Are you a tourist, or a traveller?
And more importantly: who cares? It's such a stupid question.
There are people out there who truly believe they're doing their travel in a way that's fundamentally "better" than everyone else, but they're kidding themselves. Really, we're all just out there taking time off from our jobs to spend some of our money – we're all essentially the same.
It's cool to think you're a "traveller" though. There was even a credit card company running a campaign recently with the slogan "Are you a tourist or a traveller?" Because apparently using a certain brand of credit card would be the deciding factor.
And you know when the banks are trying to cash in that this whole tourist/traveller thing has jumped the shark（开始走下坡路，失去吸引力）.
The only difference I can see between tourists and travellers is a fair whack of pretension.
If you take yourself seriously enough to boast of being a "traveller", then there are probably a few other labels for you that are equally appropriate.
"Travellers" are out there though. For those on the lookout, the common, garden-variety traveller has a few dead giveaways.
You won't find a traveller at the Eiffel Tower or the Colosseum. Travellers would avoid the obvious destinations and instead plump for somewhere that's rarely visited, and preferably requires a cool-looking visa. That destination might turn out to be rubbish – not that a traveller would admit it – but that's besides the point.
The fact is they went there, and the tourists didn't.
There's a fair amount of looking down of noses, too, mostly at that perceived bunch of "tourists" – you know, the ones who would happily spend their entire week-long summer break getting their hair braided in Kuta and not give a damn what anyone thought of them.
And in that respect, I'm with the tourists. Who cares how you do your travel? It's your money, your time – spend it how you want.
Some people seem to look at travel as a sort of competition, a global amassing of points to hold over others who haven't had the same experiences. There's real animosity from those who don't think other people are doing their travel "right".
I find the whole thing bizarre. Travel is a purely individual pursuit – there is no right or wrong.
Being a writer, however, I do feel an irresistible urge to group people into neat little categories for the sake of brevity, so I've been having a think about those of us that travel. If you really had to group people by their travel habits, I'd say there are probably two different categories out there: explorers, and relaxers.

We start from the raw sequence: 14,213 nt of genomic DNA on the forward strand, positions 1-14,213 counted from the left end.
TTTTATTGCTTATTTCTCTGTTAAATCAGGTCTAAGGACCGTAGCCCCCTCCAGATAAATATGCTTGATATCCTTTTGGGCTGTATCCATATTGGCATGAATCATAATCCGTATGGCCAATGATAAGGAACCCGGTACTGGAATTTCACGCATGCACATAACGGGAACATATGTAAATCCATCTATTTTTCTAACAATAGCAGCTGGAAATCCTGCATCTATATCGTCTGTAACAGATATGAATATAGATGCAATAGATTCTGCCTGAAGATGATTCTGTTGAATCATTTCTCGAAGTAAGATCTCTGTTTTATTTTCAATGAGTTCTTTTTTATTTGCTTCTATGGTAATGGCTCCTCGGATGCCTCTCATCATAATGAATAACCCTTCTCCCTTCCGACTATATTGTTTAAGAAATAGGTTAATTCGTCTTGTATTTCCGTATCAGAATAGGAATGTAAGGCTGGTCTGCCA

One's not better than the other. And the two aren't mutually exclusive. Not even on the same holiday. Some people, granted, will always be explorers. Others are destined to always be relaxers. Some, however, will flick between the two within a week.
So here's how it goes. Relaxers travel to do just that: relax. They don't want the hassle of screaming touts and constant haggling and buses that don't turn up, people who can't understand them, and food they can't eat.
They work hard at home – on holidays, they want to chill. So they go to beach resorts and drink cocktails out of coconuts. They book into the same hotel for a week. They go on organised tours and allow someone else to do all the hard slog. They go somewhere clean and easy where bedbugs don't bite, food doesn't poison, crowds don't push, people don't beg, and everything works the way it's supposed to, when it's supposed to.
They can just relax.
Explorers will sacrifice some of that relaxation for the opportunity to find something they haven't seen before. They'll put up with dirty rooms booked at the last minute, weird food that no one can explain, and all the struggles that come with a language barrier.
In return they'll get a sometimes amazing, sometimes frightening, but always interesting experience that they'll need a few weeks at work just to recover from.
Everyone will have their preference. Me, I'm mostly an explorer kind of guy. I can handle the odd day's relaxation, but I get bored easily – I need entertainment.
I don't consider that that is a fundamentally "better" way to travel than going and lying on a beach, though. It's just different. My personal preference.
Travellers, however, might disagree.
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